I even bought some antique timber saws, those gigantic devices, often several feet long, that our ancestors used for dealing with logs. I learned how to set the teeth (bend them to certain angles), using tools that I had made myself, and how to sharpen them properly. I soon concluded that I didn't have the ancestral muscles for such saws. Part of the problem, however, may have been that even after I had done my best to polish the steel surfaces they were not really smooth, since rust had caused pitting. Much later I heard that such timber saws can be bought brand new, and that a new timber saw will cut firewood much more quickly than a bow saw.

We learned that there are many other ways of dealing with firewood and heating problems. A smaller house needs less firewood, and so does one with fewer and smaller windows. Good insulation is an enormous help. Another trick from the old days is to use less firewood by sealing off unnecessary rooms in winter. For similar reasons, the stove must be located in the room that will be used the most in the daytime.

We learned many things about vegetable gardening that we didn't know before, although the locals were not of much help, since they lived mainly on supermarket food. We discovered the importance of starting with good soil (which we didn't have), and the importance of keeping an eye on dates and on weather. We learned to identify and defeat many species of harmful insects. We also tried a great many crops and developed a good idea of what crops work in that area and which ones don't.

We gained a good knowledge of grains. Corn is by far the best grain to grow, since the yield per unit of land is quite high, and it requires very little in terms of equipment for growing, for harvesting, or for processing. By "corn," however, I mean the older varieties once grown by the native people, not modern corn, which is susceptible to insects and diseases. The other grain that did well was rye, mainly because of the sandy soil.

Our brief experience with raising chickens was quite educational in two senses. The first is that I learned something about the construction of buildings with frames made of 2x4s, and as part of that learning experience I did everything with non-electric tools except for the somewhat tedious task of cutting chipboard.

I built the first chicken coop with a poured concrete-slab foundation and a "shed" roof (i.e. one slope rather than two), and the outside was made of board-and-batten (vertical boards, with the intervening gaps covered by thin strips). The roof was covered with roll roofing.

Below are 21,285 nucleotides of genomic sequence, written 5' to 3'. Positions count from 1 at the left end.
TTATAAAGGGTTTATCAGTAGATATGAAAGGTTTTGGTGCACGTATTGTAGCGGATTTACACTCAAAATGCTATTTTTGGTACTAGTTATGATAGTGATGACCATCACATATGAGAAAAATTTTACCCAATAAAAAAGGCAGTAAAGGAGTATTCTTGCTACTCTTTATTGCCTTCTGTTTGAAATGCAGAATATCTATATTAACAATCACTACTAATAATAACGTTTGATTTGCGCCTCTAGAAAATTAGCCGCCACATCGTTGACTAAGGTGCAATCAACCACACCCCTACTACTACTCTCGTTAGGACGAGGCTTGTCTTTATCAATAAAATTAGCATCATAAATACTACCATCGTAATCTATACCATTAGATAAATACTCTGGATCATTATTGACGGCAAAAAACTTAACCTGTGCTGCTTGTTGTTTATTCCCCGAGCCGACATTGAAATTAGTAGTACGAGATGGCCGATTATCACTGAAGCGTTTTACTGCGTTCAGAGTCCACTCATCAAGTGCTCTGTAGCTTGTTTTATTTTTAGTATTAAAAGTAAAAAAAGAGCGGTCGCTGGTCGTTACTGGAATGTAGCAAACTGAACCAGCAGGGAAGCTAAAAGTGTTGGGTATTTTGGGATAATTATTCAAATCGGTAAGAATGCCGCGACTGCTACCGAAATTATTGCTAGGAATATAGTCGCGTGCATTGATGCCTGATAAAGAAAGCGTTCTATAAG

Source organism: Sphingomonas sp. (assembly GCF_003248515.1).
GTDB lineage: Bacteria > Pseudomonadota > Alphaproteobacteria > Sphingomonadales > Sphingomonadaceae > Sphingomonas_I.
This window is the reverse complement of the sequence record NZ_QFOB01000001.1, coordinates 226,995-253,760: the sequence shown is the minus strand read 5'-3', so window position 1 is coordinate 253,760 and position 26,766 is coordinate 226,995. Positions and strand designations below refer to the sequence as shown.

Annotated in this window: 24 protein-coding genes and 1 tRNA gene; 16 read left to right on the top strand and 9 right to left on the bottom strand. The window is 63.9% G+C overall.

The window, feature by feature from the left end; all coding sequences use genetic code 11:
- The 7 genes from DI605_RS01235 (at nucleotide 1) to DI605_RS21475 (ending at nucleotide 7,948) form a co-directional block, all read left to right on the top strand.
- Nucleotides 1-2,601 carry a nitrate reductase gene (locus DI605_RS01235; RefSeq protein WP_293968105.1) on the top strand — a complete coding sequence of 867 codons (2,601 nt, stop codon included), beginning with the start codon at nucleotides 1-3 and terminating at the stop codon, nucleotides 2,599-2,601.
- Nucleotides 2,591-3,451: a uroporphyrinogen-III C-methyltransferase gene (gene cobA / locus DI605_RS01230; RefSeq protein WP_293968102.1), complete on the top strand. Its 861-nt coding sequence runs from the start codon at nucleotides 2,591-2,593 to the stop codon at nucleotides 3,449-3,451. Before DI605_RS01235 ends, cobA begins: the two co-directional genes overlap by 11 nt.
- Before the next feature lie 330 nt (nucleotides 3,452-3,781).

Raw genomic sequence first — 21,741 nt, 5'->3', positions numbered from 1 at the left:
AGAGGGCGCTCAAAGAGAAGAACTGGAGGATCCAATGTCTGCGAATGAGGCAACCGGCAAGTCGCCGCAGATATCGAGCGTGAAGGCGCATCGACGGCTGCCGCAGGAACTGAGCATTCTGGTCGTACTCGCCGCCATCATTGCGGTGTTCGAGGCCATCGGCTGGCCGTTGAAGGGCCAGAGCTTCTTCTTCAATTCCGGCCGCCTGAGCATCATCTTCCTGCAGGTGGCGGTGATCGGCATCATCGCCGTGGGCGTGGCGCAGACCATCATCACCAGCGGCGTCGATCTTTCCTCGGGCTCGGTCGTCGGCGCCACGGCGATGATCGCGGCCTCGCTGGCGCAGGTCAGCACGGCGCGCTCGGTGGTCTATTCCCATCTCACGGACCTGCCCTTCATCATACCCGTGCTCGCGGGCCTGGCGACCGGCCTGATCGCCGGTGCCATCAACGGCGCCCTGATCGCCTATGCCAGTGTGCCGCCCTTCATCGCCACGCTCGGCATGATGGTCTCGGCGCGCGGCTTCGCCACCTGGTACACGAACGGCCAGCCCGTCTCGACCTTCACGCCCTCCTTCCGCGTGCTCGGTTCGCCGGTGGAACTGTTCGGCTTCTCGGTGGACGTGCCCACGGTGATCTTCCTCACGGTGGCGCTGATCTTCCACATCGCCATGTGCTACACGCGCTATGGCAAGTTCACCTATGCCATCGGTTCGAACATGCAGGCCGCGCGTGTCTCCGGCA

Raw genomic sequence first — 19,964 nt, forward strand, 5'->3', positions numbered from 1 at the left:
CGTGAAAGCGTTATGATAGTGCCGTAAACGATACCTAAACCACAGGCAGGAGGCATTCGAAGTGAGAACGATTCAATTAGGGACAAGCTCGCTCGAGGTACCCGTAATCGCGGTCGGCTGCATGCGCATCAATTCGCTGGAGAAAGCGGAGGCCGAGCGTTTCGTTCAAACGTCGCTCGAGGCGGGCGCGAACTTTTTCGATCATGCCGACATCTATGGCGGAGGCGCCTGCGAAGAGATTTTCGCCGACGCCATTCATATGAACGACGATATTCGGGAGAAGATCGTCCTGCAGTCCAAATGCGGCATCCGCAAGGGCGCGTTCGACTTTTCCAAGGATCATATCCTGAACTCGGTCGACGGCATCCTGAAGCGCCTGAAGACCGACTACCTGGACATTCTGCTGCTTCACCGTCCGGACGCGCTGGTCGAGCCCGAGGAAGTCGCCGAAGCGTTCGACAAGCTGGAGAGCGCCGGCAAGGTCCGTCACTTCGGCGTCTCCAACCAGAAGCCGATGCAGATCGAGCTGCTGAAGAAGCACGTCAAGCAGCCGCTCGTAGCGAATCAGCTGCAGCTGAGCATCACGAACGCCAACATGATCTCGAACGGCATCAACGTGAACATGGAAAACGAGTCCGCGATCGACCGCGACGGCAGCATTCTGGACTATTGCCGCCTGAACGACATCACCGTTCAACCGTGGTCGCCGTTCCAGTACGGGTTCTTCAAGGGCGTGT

For the second coop, I deliberately used entirely different methods, partly so that I could gain further experience. The foundation was of concrete piers rather than a solid slab, the roof had two slopes (and hence two gables), and the outside of the walls was covered with chipboard, which in turn was covered with vinyl siding, all of it admittedly not very "traditional" but perhaps "transitional." The roof was covered with the same material as the first coop, but in the form of shingles rather than rolls.

For the most part, I preferred what I did on the second coop, although I now think concrete piers are very difficult to build and position neatly without preformed molds and pre-mixed concrete.

The second and rather odd thing that we learned, or seem to have learned, about chickens is that our long hours of acquiring an education in modern poultry-raising may have taken us somewhat in the wrong direction. Just as we were closing down our entire chicken operation, I began reading a few articles which seemed to indicate that from a survivalist perspective it would be better to get away from modern methods. These methods are designed to maximize production of either eggs or meat.

But our chickens ― eventually totaling fifty ― were living mainly on purchased feed, which was expensive to buy and transport, and out of that feed they ate only the types of grain they liked, and simply left the rest to rot. They were also living in highly fortified buildings with well-fenced yards, all of which protected them from foxes, raccoons, and weasels, but their isolated existence meant they were not roaming the fields in search of vegetation and insects which could have provided free food.

It may well be the case that a better approach to poultry may be a less-modern one. The chickens raised in more-primitive cultures, in other words, may be relatively unproductive but might have greater resistance to diseases and predators, and the actual varieties of chickens worth considering may be smaller and hardier birds that are closer to the ancestral types.

Perhaps above all, we learned that it is possible to live with some independence from modern civilization. On the four acres that were ours by law, but in reality belonged more to Nature, the seasons followed one another, even if we were sometimes too busy to notice. In spring the river roared and bellowed and foamed along its banks, and in winter that same river was a tranquil study in black and white. None of that will ever change. But there are other things will certainly change one day: the cars will be gone, and so will the money economy.

* * * * *

Peter Goodchild is the author of Survival Skills of the North American Indians, published by Chicago Review Press. His email address is odonatus [at] live.com.

Peter Goodchild's previous articles on Culture Change are
The Century of Famine
Post-Peak Economics
Food and Population
Depletion of Key Resources: Facts at Your Fingertips
When the Lights Go Out
Crime in the Post-Peak World
How Much Land Do We Need?
Putting Meat on the Table
Laborers Before Sunrise
The End of Electricity
Growing Your Own Grains
After the Age of Exuberance.

Comments (5)Add Comment